Knapinski said he’s still having some cognitive delays, but is generally in good spirits and making improvements. He said he spends a lot of time doing volunteer work at the Salvation Army Food Bank in Seattle and building houses for foster children through Overlake Christian Church in Redmond.

“And as soon as I get physically able, that’s going to be my calling in life,” he said. “Just helping people. … I’m still just shocked and amazed.”

He added that the hospital staff “just didn’t give up on me. … They did one heck of a job at keeping me alive.”

“I’ve got a million people to thank,” he said.

Talk to us

More in Northwest

Tonya Isabell, left, speaks Thursday, June 18, 2020, during a vigil for her cousin Charleena Lyles, pictured at right, on the third anniversary of her death, in Seattle. Lyles was shot and killed by Seattle police. Also in attendance at the vigil were family members of nearly two dozen people killed by police across the country who traveled to Seattle to urge police reform, an issue renewed by protests against the police killing of George Floyd in Minneapolis. (AP Photo/Ted S. Warren)
Seattle to pay $3.5M to settle police wrongful-death suit

Police killed Charleena Lyles at her home in 2017, after she called 911 to report a burglary.

Keith Wagoner
Senator becomes first GOP candidate for secretary of state

Sen. Keith Wagoner will challenge Democrat Steve Hobbs, who was appointed to the statewide post in November

COVID vaccine verification digital record offered in Washington

WA Verify generates a QR code that can be scanned to show that a person is fully vaccinated.

Amazon workers in Alabama get a do-over in union election

The NRLB says Amazon may have created the false impression that the company was the one conducting the election process.

Reagan Dunn to take on U.S. Rep. Kim Schrier in 8th District

The Republican is challenging incumbent Democrat Kim Schrier in a district which could include a slice of Snohomish County.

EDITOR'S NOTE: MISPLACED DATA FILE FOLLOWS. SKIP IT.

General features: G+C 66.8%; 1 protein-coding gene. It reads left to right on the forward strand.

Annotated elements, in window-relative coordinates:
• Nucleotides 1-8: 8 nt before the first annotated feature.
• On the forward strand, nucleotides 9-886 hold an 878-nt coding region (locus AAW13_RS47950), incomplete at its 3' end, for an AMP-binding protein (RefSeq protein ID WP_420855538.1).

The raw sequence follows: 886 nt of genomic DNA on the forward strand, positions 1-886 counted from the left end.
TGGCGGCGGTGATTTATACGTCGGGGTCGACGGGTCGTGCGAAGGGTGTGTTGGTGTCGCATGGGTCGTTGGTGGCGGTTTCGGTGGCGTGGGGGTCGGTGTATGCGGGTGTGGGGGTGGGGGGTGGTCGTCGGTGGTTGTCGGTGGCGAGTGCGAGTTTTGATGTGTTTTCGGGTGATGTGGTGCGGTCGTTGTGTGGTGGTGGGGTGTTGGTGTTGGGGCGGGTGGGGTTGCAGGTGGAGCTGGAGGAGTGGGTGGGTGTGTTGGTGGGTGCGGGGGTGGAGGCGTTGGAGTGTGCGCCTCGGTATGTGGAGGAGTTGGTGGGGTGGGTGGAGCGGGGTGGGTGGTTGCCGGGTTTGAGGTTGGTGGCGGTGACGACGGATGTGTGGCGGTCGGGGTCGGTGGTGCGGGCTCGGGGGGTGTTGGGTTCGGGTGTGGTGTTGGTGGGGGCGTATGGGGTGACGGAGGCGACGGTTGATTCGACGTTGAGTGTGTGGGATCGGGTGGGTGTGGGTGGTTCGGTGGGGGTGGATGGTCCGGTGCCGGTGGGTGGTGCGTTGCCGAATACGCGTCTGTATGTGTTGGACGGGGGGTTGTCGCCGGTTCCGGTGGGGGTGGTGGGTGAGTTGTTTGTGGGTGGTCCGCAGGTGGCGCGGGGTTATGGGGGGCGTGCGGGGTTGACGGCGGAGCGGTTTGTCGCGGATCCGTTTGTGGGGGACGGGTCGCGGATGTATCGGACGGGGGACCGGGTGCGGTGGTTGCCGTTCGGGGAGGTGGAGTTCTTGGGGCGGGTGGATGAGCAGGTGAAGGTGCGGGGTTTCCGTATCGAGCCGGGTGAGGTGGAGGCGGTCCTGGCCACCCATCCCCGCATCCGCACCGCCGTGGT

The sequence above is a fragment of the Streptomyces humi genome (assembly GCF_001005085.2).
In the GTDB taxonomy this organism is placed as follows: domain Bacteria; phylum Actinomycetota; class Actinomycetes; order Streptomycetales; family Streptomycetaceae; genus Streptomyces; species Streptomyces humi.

FILE - In this March 9, 2021, file photo, House members meet in the Statehouse, in Boise, Idaho. An Idaho law banning nearly all abortions would take effect if the U.S. Supreme Court overturns Roe v. Wade, the landmark 1973 ruling that declared a nationwide right to abortion. The court with a 6-3 conservative majority on Wednesday, Dec. 1 starts hearing arguments over a Mississippi law that bans abortions after 15 weeks. (AP Photo/Keith Ridler, File)
Most Idaho abortions banned if Roe v. Wade is overturned

That would leave the nearest providers for people from Idaho in Washington, Oregon, Nevada and Colorado.

Northwest residents urged to stay alert as storms roll in

The big question is how communities that saw heavy damage earlier from the previous storm will fare.

Feds: Dams helped prevent more severe Skagit River flooding

The Army Corps of Engineers says flooding in Skagit County would have been catastrophic if not for the Ross and Upper Baker dams holding back the rush of rainwater.

Rear Adm. Christopher Sweeney, commander of Puget Sound-based Carrier Strike Group 11, in Bremerton on Nov. 23, 2021. (U.S. Navy/MC3 Justin McTaggart)
From Everett, this rear admiral commands a Navy strike group

Christopher Sweeney leads Carrier Strike Group 11, a force of aircraft and ships stretching from here to San Diego.

Most Read